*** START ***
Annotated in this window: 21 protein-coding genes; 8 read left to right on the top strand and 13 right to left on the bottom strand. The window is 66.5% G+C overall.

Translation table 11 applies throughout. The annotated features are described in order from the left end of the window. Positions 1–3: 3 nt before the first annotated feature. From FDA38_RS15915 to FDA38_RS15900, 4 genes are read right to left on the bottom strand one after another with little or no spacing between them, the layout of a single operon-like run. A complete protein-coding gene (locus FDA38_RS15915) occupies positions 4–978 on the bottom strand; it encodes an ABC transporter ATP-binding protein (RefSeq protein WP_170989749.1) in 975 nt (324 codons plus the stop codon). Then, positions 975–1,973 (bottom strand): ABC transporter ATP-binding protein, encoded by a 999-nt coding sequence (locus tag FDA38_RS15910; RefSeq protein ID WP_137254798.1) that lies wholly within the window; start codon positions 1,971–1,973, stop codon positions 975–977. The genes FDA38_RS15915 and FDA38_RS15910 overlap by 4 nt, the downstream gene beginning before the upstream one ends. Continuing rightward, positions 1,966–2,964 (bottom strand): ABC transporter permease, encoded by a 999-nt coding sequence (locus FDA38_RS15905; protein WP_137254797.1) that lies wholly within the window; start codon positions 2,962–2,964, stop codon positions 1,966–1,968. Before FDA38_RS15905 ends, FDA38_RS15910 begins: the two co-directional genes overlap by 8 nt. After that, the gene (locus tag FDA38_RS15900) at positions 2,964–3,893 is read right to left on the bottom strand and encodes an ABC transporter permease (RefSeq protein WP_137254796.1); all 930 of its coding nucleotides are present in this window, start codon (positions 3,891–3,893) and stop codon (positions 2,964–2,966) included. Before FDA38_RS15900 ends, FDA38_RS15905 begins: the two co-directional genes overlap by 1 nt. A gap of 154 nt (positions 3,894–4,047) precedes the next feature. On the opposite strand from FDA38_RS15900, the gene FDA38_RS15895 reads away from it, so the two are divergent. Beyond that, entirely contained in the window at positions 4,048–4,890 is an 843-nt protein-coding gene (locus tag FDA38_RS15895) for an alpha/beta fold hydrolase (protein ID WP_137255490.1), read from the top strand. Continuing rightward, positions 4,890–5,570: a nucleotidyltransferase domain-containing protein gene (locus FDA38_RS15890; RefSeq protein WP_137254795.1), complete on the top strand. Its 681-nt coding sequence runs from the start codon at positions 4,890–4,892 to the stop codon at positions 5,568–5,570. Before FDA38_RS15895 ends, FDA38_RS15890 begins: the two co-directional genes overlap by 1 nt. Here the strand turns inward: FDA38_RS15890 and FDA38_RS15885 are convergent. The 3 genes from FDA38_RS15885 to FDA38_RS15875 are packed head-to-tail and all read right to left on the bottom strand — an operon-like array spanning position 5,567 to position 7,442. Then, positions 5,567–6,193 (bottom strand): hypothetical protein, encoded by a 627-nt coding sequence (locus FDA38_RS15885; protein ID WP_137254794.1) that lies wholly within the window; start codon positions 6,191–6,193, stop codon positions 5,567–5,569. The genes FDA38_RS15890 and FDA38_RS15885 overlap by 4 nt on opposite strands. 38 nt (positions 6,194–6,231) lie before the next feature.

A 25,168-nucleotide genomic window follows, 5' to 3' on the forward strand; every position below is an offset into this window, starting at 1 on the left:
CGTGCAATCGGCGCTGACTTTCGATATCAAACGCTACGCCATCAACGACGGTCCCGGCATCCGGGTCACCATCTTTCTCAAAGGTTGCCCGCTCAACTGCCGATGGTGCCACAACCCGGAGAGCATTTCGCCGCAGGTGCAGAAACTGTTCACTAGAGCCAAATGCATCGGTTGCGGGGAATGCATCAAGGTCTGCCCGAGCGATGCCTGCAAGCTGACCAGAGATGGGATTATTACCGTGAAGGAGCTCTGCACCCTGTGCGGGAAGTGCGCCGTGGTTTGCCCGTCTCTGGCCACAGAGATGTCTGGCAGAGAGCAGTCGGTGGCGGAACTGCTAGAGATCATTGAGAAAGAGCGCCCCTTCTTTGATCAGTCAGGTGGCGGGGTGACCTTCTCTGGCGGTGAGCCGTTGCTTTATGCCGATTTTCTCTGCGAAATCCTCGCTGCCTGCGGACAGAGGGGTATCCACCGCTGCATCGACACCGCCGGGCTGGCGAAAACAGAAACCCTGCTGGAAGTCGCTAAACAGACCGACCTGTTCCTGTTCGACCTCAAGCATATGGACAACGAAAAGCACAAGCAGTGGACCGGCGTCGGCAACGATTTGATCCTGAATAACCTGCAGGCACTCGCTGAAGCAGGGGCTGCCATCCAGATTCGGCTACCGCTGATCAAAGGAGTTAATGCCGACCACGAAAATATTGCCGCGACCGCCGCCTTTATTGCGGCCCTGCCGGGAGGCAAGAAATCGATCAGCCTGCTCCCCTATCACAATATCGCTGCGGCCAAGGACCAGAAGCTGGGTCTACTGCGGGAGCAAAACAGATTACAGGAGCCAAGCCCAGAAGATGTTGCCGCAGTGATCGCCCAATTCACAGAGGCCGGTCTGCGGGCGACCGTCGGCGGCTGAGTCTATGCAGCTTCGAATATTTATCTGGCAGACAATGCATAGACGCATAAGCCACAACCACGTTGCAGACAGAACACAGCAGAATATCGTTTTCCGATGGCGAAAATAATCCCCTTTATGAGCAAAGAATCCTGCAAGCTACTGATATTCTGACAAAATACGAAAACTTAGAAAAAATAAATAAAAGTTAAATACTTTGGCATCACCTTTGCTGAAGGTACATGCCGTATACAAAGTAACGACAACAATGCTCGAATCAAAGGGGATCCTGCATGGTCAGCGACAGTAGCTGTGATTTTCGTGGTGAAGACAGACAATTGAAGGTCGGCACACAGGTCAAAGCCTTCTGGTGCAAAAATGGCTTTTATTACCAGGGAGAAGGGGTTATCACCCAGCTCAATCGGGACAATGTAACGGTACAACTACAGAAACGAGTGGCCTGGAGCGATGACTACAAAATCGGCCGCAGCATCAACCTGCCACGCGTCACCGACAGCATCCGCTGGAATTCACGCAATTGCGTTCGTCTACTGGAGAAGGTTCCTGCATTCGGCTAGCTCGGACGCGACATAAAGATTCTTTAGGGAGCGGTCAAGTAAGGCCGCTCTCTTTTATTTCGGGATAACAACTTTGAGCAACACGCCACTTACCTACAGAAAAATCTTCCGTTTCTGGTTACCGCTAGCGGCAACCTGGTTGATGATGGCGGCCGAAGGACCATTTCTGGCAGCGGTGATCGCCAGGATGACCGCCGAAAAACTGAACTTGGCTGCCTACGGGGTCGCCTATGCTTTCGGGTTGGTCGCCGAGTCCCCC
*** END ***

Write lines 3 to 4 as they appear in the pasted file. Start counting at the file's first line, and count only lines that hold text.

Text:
A 25,168-nucleotide genomic window follows, 5' to 3' on the forward strand; every position below is an offset into this window, starting at 1 on the left:
CGTGCAATCGGCGCTGACTTTCGATATCAAACGCTACGCCATCAACGACGGTCCCGGCATCCGGGTCACCATCTTTCTCAAAGGTTGCCCGCTCAACTGCCGATGGTGCCACAACCCGGAGAGCATTTCGCCGCAGGTGCAGAAACTGTTCACTAGAGCCAAATGCATCGGTTGCGGGGAATGCATCAAGGTCTGCCCGAGCGATGCCTGCAAGCTGACCAGAGATGGGATTATTACCGTGAAGGAGCTCTGCACCCTGTGCGGGAAGTGCGCCGTGGTTTGCCCGTCTCTGGCCACAGAGATGTCTGGCAGAGAGCAGTCGGTGGCGGAACTGCTAGAGATCATTGAGAAAGAGCGCCCCTTCTTTGATCAGTCAGGTGGCGGGGTGACCTTCTCTGGCGGTGAGCCGTTGCTTTATGCCGATTTTCTCTGCGAAATCCTCGCTGCCTGCGGACAGAGGGGTATCCACCGCTGCATCGACACCGCCGGGCTGGCGAAAACAGAAACCCTGCTGGAAGTCGCTAAACAGACCGACCTGTTCCTGTTCGACCTCAAGCATATGGACAACGAAAAGCACAAGCAGTGGACCGGCGTCGGCAACGATTTGATCCTGAATAACCTGCAGGCACTCGCTGAAGCAGGGGCTGCCATCCAGATTCGGCTACCGCTGATCAAAGGAGTTAATGCCGACCACGAAAATATTGCCGCGACCGCCGCCTTTATTGCGGCCCTGCCGGGAGGCAAGAAATCGATCAGCCTGCTCCCCTATCACAATATCGCTGCGGCCAAGGACCAGAAGCTGGGTCTACTGCGGGAGCAAAACAGATTACAGGAGCCAAGCCCAGAAGATGTTGCCGCAGTGATCGCCCAATTCACAGAGGCCGGTCTGCGGGCGACCGTCGGCGGCTGAGTCTATGCAGCTTCGAATATTTATCTGGCAGACAATGCATAGACGCATAAGCCACAACCACGTTGCAGACAGAACACAGCAGAATATCGTTTTCCGATGGCGAAAATAATCCCCTTTATGAGCAAAGAATCCTGCAAGCTACTGATATTCTGACAAAATACGAAAACTTAGAAAAAATAAATAAAAGTTAAATACTTTGGCATCACCTTTGCTGAAGGTACATGCCGTATACAAAGTAACGACAACAATGCTCGAATCAAAGGGGATCCTGCATGGTCAGCGACAGTAGCTGTGATTTTCGTGGTGAAGACAGACAATTGAAGGTCGGCACACAGGTCAAAGCCTTCTGGTGCAAAAATGGCTTTTATTACCAGGGAGAAGGGGTTATCACCCAGCTCAATCGGGACAATGTAACGGTACAACTACAGAAACGAGTGGCCTGGAGCGATGACTACAAAATCGGCCGCAGCATCAACCTGCCACGCGTCACCGACAGCATCCGCTGGAATTCACGCAATTGCGTTCGTCTACTGGAGAAGGTTCCTGCATTCGGCTAGCTCGGACGCGACATAAAGATTCTTTAGGGAGCGGTCAAGTAAGGCCGCTCTCTTTTATTTCGGGATAACAACTTTGAGCAACACGCCACTTACCTACAGAAAAATCTTCCGTTTCTGGTTACCGCTAGCGGCAACCTGGTTGATGATGGCGGCCGAAGGACCATTTCTGGCAGCGGTGATCGCCAGGATGACCGCCGAAAAACTGAACTTGGCTGCCTACGGGGTCGCCTATGCTTTCGGGTTGGTCGCCGAGTCCCCC